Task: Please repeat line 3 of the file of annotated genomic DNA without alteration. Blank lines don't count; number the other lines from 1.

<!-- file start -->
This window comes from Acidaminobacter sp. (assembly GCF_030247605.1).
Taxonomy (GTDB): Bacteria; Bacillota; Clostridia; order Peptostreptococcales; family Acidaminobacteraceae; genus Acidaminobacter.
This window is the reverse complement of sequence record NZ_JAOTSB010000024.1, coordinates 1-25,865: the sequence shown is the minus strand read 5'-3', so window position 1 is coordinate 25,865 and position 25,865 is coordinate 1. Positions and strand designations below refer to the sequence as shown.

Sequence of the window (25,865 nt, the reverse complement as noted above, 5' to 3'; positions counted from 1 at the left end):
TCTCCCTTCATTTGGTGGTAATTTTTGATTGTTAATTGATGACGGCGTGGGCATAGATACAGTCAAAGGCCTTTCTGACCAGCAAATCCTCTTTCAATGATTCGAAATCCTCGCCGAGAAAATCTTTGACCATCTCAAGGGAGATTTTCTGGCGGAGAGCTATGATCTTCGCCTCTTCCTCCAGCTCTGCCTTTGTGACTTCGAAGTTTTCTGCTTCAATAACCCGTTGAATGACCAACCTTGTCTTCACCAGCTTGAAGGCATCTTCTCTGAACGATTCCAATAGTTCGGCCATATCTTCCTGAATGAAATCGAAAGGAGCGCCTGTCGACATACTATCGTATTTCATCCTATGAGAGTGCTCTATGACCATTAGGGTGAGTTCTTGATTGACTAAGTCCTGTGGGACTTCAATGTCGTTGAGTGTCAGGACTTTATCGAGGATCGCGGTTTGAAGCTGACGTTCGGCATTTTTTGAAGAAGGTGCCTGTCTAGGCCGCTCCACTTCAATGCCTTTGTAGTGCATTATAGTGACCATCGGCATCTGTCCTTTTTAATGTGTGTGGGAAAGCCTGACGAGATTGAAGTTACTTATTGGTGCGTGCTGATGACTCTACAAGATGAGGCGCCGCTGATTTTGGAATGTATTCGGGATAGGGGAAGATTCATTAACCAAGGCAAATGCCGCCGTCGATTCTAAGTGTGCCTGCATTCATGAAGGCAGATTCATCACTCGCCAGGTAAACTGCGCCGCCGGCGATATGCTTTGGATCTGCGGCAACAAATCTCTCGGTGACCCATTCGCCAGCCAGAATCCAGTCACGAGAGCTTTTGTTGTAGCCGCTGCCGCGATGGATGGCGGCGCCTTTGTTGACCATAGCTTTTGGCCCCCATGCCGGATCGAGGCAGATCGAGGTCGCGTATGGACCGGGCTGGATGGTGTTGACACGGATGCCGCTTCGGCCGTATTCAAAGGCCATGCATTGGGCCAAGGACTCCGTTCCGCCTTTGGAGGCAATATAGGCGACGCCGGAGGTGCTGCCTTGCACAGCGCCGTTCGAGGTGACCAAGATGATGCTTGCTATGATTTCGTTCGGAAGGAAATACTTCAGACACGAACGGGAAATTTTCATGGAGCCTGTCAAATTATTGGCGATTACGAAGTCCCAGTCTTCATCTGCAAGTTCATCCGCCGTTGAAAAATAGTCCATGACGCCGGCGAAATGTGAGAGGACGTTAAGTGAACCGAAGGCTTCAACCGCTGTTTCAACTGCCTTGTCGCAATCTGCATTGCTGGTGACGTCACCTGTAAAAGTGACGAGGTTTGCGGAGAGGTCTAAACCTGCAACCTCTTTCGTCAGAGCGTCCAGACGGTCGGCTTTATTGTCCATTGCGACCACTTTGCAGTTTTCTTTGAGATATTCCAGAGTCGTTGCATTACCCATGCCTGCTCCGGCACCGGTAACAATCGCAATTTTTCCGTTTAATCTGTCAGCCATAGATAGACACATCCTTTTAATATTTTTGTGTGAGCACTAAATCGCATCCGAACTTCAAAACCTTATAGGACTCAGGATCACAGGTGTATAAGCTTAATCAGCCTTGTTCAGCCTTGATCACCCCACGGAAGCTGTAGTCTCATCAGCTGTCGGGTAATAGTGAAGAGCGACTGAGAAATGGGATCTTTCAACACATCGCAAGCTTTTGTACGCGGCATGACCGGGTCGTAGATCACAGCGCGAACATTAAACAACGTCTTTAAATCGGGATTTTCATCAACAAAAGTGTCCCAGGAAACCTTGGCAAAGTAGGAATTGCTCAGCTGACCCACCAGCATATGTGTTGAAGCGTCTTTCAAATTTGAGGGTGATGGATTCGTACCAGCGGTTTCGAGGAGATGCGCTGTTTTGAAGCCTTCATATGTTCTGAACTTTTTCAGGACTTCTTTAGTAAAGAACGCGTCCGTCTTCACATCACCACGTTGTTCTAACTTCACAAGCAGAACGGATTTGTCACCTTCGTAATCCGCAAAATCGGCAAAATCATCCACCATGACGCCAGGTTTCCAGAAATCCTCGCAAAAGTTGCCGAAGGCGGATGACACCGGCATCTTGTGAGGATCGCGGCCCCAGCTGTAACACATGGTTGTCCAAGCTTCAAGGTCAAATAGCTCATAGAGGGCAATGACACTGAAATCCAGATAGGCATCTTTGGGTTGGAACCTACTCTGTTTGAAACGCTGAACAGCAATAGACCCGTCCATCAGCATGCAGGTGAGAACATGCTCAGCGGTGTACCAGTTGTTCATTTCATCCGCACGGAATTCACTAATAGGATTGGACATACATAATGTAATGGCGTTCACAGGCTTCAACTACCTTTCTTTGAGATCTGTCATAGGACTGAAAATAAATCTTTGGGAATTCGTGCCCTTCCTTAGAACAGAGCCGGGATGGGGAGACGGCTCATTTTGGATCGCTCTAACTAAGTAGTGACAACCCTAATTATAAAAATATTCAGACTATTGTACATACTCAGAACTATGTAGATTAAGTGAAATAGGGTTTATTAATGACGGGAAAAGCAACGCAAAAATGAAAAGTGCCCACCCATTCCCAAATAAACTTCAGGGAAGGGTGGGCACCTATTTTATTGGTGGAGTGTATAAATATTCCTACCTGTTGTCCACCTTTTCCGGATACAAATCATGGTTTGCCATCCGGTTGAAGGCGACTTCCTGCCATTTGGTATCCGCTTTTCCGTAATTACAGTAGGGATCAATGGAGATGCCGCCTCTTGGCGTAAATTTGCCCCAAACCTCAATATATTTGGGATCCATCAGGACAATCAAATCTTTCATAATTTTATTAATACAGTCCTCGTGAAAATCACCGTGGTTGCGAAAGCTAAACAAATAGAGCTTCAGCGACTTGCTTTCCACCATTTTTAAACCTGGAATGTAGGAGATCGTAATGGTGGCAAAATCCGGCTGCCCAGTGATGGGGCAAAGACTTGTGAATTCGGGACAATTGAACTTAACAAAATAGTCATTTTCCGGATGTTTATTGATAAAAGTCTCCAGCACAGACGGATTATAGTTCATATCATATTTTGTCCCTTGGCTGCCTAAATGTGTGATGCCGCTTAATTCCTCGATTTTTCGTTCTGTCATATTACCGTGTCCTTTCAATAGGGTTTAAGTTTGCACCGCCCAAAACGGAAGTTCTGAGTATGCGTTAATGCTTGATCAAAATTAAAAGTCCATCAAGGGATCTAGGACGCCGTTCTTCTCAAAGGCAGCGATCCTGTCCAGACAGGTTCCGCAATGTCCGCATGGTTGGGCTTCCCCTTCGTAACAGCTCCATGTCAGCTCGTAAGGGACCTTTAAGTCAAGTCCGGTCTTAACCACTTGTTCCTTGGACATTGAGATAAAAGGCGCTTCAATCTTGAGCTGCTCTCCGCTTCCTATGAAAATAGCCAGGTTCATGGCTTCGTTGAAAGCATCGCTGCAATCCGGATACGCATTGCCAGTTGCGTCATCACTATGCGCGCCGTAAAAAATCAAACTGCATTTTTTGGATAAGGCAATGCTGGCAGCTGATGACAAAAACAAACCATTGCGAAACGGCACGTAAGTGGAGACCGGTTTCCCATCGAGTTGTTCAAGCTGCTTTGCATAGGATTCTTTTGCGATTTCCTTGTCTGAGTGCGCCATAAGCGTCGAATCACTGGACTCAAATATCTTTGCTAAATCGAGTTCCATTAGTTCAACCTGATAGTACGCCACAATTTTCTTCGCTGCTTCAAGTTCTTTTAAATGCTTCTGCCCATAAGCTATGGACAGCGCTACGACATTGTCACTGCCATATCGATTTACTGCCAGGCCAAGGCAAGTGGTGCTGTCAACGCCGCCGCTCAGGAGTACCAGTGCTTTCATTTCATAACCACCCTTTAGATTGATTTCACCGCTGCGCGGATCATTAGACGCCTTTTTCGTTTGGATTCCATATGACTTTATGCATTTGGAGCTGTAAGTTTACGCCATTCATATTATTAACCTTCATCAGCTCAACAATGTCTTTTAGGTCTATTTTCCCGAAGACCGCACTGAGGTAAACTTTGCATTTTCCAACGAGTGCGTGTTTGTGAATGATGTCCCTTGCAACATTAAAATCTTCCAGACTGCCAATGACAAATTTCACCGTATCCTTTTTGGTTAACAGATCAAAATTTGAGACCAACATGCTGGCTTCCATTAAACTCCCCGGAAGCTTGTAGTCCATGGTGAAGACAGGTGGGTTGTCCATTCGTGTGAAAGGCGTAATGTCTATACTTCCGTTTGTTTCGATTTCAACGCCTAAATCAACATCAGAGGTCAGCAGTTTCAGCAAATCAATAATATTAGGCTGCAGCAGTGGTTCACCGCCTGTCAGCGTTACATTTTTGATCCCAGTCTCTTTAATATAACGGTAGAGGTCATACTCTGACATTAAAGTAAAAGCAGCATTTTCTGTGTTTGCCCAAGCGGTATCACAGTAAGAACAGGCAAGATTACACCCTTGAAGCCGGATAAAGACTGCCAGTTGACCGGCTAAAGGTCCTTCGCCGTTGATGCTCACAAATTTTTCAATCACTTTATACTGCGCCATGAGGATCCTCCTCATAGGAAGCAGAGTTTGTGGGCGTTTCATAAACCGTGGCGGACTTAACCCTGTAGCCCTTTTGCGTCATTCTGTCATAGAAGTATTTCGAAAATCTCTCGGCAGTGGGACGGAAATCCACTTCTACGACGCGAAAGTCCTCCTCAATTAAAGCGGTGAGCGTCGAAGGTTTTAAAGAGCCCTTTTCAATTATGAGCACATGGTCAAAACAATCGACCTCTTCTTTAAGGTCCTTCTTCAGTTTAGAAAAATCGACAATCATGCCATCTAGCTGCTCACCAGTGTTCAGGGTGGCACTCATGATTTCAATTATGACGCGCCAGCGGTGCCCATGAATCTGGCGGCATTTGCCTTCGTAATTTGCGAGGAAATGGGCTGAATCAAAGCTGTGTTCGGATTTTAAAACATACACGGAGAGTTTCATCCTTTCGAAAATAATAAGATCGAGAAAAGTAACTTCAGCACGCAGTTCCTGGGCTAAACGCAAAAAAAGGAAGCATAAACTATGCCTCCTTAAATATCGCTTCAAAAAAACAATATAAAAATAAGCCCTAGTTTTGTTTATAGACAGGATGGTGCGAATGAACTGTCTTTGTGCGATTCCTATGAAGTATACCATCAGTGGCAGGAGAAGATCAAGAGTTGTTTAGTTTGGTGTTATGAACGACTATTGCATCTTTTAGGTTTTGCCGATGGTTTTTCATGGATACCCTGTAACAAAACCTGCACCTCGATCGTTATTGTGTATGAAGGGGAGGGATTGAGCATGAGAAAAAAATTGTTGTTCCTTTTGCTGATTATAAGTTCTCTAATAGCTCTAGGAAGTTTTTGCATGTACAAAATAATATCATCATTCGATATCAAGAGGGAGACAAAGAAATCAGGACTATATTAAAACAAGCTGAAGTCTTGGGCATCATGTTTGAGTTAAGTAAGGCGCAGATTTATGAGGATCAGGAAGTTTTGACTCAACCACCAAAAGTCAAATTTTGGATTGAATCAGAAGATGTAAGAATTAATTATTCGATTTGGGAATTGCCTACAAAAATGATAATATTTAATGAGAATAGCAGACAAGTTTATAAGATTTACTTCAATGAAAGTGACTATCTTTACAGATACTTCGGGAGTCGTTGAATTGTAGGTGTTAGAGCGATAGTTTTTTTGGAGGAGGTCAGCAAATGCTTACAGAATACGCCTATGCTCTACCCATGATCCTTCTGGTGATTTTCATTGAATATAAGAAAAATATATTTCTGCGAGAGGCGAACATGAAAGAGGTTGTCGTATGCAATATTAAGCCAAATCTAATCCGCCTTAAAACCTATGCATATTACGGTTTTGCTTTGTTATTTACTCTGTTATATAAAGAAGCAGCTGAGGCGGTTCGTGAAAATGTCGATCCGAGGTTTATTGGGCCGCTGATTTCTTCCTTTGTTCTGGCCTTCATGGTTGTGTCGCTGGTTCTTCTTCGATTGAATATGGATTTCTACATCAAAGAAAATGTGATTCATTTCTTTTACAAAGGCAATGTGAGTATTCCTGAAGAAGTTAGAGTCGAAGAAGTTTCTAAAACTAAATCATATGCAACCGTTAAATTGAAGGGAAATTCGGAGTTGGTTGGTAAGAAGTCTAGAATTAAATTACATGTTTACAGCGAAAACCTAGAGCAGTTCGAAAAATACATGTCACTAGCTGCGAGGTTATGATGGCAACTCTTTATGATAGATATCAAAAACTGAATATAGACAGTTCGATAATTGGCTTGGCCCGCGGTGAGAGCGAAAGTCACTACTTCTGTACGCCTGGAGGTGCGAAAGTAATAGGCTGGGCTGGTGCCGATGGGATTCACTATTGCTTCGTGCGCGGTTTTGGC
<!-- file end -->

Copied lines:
This window is the reverse complement of sequence record NZ_JAOTSB010000024.1, coordinates 1-25,865: the sequence shown is the minus strand read 5'-3', so window position 1 is coordinate 25,865 and position 25,865 is coordinate 1. Positions and strand designations below refer to the sequence as shown.